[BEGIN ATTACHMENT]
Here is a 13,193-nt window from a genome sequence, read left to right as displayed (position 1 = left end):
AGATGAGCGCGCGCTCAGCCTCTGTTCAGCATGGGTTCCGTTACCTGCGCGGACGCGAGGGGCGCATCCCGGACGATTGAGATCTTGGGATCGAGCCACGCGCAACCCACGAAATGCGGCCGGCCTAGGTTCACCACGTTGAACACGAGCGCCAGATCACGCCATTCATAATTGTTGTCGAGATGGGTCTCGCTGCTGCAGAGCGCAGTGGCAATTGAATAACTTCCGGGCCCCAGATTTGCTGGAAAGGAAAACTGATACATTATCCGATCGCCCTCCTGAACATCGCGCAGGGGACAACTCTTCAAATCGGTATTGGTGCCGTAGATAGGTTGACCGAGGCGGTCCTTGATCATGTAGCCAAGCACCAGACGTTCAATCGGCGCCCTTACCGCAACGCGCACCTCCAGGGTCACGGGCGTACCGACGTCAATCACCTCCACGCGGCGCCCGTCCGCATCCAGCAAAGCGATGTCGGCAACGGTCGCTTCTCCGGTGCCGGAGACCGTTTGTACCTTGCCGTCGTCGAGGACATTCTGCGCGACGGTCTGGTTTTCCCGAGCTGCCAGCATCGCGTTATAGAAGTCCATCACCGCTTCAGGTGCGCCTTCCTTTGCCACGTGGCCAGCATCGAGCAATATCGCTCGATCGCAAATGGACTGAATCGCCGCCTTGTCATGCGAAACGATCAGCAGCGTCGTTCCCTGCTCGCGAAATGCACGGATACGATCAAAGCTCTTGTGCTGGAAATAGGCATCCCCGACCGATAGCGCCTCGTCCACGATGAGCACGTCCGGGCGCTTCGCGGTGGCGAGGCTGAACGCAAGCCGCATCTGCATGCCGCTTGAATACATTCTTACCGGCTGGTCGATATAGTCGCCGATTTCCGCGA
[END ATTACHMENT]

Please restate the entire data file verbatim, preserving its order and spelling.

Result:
Here is a 13,193-nt window from a genome sequence, read left to right as displayed (position 1 = left end):
AGATGAGCGCGCGCTCAGCCTCTGTTCAGCATGGGTTCCGTTACCTGCGCGGACGCGAGGGGCGCATCCCGGACGATTGAGATCTTGGGATCGAGCCACGCGCAACCCACGAAATGCGGCCGGCCTAGGTTCACCACGTTGAACACGAGCGCCAGATCACGCCATTCATAATTGTTGTCGAGATGGGTCTCGCTGCTGCAGAGCGCAGTGGCAATTGAATAACTTCCGGGCCCCAGATTTGCTGGAAAGGAAAACTGATACATTATCCGATCGCCCTCCTGAACATCGCGCAGGGGACAACTCTTCAAATCGGTATTGGTGCCGTAGATAGGTTGACCGAGGCGGTCCTTGATCATGTAGCCAAGCACCAGACGTTCAATCGGCGCCCTTACCGCAACGCGCACCTCCAGGGTCACGGGCGTACCGACGTCAATCACCTCCACGCGGCGCCCGTCCGCATCCAGCAAAGCGATGTCGGCAACGGTCGCTTCTCCGGTGCCGGAGACCGTTTGTACCTTGCCGTCGTCGAGGACATTCTGCGCGACGGTCTGGTTTTCCCGAGCTGCCAGCATCGCGTTATAGAAGTCCATCACCGCTTCAGGTGCGCCTTCCTTTGCCACGTGGCCAGCATCGAGCAATATCGCTCGATCGCAAATGGACTGAATCGCCGCCTTGTCATGCGAAACGATCAGCAGCGTCGTTCCCTGCTCGCGAAATGCACGGATACGATCAAAGCTCTTGTGCTGGAAATAGGCATCCCCGACCGATAGCGCCTCGTCCACGATGAGCACGTCCGGGCGCTTCGCGGTGGCGAGGCTGAACGCAAGCCGCATCTGCATGCCGCTTGAATACATTCTTACCGGCTGGTCGATATAGTCGCCGATTTCCGCGA